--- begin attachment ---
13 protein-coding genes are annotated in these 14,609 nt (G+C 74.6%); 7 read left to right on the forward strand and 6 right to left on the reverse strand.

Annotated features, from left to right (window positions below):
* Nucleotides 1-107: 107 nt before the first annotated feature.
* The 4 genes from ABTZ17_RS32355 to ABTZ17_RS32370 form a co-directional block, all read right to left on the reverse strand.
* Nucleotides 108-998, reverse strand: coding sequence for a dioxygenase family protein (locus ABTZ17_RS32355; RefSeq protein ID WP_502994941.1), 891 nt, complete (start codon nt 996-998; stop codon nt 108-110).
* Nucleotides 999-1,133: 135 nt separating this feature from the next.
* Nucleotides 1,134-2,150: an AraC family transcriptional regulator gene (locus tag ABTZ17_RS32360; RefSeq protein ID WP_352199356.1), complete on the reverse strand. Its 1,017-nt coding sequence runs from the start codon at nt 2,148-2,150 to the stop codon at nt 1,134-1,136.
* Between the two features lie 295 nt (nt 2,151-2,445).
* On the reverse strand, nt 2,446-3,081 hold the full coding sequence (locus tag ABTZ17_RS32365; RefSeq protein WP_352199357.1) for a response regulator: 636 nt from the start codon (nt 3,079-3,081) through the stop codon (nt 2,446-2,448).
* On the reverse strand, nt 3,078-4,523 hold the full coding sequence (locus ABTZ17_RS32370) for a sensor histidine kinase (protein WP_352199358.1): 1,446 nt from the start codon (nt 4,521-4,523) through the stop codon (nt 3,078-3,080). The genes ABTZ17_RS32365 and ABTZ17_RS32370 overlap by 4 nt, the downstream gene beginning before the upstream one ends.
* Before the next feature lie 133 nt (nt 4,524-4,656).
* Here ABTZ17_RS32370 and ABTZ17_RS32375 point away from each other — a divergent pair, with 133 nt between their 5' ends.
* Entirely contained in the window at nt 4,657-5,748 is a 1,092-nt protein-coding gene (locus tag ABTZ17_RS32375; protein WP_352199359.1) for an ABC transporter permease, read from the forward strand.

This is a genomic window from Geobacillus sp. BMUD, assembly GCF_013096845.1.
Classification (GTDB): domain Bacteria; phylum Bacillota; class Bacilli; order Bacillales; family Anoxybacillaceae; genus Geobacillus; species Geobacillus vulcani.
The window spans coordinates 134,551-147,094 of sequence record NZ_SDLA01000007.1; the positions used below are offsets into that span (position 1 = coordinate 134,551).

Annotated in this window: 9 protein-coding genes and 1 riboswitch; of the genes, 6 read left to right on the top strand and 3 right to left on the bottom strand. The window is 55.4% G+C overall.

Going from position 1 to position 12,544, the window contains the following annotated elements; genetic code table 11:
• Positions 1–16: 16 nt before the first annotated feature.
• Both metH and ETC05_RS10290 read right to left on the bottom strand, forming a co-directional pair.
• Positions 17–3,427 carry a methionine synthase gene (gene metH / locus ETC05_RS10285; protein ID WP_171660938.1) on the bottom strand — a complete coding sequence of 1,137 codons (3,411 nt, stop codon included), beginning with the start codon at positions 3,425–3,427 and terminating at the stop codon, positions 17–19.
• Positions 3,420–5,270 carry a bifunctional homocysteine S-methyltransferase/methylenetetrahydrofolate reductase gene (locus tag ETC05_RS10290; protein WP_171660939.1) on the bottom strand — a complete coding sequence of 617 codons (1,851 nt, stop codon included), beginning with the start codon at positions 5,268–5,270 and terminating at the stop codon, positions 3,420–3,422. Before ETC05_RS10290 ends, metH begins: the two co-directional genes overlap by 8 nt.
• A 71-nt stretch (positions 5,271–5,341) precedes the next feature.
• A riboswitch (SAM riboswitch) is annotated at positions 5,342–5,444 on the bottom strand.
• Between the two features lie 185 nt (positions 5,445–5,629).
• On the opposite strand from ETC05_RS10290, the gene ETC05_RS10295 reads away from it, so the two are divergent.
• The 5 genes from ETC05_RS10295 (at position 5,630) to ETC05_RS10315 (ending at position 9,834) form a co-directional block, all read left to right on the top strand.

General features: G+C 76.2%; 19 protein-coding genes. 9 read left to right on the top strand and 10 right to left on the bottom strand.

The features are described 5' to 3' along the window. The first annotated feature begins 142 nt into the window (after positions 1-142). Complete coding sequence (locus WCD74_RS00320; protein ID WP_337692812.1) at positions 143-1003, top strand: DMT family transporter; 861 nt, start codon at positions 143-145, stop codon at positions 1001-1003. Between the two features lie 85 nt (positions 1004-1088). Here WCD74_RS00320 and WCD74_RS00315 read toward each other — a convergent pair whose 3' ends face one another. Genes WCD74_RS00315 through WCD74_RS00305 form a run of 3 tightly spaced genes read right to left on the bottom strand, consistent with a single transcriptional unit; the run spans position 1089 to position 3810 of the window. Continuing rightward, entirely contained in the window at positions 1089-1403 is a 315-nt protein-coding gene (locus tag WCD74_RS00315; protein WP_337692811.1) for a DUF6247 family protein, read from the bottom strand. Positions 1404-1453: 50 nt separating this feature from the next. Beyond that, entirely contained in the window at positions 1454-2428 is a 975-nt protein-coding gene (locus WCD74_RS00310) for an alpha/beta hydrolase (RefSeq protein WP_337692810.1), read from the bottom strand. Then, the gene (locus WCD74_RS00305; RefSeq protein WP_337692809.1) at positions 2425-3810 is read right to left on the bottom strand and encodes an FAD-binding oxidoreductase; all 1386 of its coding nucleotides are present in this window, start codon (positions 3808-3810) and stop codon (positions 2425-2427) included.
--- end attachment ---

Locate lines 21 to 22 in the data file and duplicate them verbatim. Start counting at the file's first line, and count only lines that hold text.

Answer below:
• Positions 17–3,427 carry a methionine synthase gene (gene metH / locus ETC05_RS10285; protein ID WP_171660938.1) on the bottom strand — a complete coding sequence of 1,137 codons (3,411 nt, stop codon included), beginning with the start codon at positions 3,425–3,427 and terminating at the stop codon, positions 17–19.
• Positions 3,420–5,270 carry a bifunctional homocysteine S-methyltransferase/methylenetetrahydrofolate reductase gene (locus tag ETC05_RS10290; protein WP_171660939.1) on the bottom strand — a complete coding sequence of 617 codons (1,851 nt, stop codon included), beginning with the start codon at positions 5,268–5,270 and terminating at the stop codon, positions 3,420–3,422. Before ETC05_RS10290 ends, metH begins: the two co-directional genes overlap by 8 nt.